By Sgt. Erick YatesMarch 8, 2017
The Army Reserve Cyber Operations Group (ARCOG), a newly reflagged brigade-sized cyber unit, was created from the Army Reserve Information Operations Command in October 2016. The ARCOG is in the process of building its force through readiness and advanced cybersecurity training to perform cyber missions in support of the 335th Signal Command and U.S. Army Cyber Command.
Members of a congressional staff delegation recently participated in discussions with ARCOG leaders at its headquarters in Adelphi, Md., about meeting the challenges of making a cybersecurity unit fully operational.
"The goal of the meeting was to gain understanding of how the ARCOG is manned, trained and equipped for demonstrating their contribution to national security," said Lt. Col. Christopher D. L'Heureaux, a representative from the Army House Liaison Division.
"The ARCOG highlighted readiness challenges specific to cyber work -- defined as how quickly they add value to the cyber domain once mobilized. This is a challenge, because each cyber tool and network requires different procedures and certifications to use," L'Heureaux said.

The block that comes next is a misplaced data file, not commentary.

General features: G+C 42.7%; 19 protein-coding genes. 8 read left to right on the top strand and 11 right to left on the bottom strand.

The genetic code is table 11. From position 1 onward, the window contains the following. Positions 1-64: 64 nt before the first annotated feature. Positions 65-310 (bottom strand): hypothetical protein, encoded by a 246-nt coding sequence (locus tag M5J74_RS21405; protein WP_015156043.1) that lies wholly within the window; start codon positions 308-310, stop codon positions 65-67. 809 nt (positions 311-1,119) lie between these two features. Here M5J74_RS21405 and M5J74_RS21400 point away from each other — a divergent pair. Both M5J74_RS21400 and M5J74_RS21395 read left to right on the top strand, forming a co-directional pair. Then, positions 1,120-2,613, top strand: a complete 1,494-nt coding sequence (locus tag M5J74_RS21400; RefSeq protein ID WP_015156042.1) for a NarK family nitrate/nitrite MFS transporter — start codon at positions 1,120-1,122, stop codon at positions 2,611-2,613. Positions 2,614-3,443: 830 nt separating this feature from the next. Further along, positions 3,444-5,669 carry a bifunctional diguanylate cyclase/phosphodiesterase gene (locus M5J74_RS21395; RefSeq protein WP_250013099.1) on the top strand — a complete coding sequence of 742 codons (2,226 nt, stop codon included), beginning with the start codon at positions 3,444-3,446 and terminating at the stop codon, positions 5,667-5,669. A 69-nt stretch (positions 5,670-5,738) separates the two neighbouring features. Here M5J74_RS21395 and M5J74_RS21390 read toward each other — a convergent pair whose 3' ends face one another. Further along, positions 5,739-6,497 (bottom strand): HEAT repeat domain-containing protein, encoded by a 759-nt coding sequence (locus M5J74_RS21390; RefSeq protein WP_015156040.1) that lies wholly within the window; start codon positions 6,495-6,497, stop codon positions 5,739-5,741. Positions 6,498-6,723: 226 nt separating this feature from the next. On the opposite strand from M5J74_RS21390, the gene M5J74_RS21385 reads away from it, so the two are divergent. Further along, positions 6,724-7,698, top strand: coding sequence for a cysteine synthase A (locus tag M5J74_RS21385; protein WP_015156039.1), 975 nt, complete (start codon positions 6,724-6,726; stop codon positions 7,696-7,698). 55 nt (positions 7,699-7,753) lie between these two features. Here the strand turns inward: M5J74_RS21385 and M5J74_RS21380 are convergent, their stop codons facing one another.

During the discussion, participants learned how the unit is taking measures to resolve roadblocks to mission readiness.
"To speed getting access to networks, the ARCOG has developed training relationships with those they may augment in time of mobilization. This allows them to gain access now and decreases the time needed to certify, gain access to tools, and gain access to the network," said L'Heureaux.
Sgt. Jason Acklin, a cyber warrior from the North Central Cyber Protection Center in Coraopolis, Penn., briefed the delegation on some of the advanced cyber training that is making the ARCOG mission capable.
"It is important to inform congressional delegates and ARCOG entities there are avenues of training Soldiers can take that are both highly effective and mobile," Acklin said. "My hope for this brief today was to effectively communicate the desire as ARCOG entities, the willingness to provide support and show our unique technical expertise to Army Reserve cyber missions."
Col. Michael D. Smith, the ARCOG commander, said the briefing let congressional staffers know the unit is on target in building Army Reserve cyber forces.
"The intent of the briefing was to deliver a message that the ARCOG and the USAR have the civilian-acquired cyber skills to add exponential capability to the total cyber force," he said. "Appropriate funding, adequate number of training seats, phased reserve-friendly modularized course blocks and appropriate stationing locations with the necessary training facilities will accelerate the initial full operating capability of the ARCOG's 10 Cyber Protection Teams."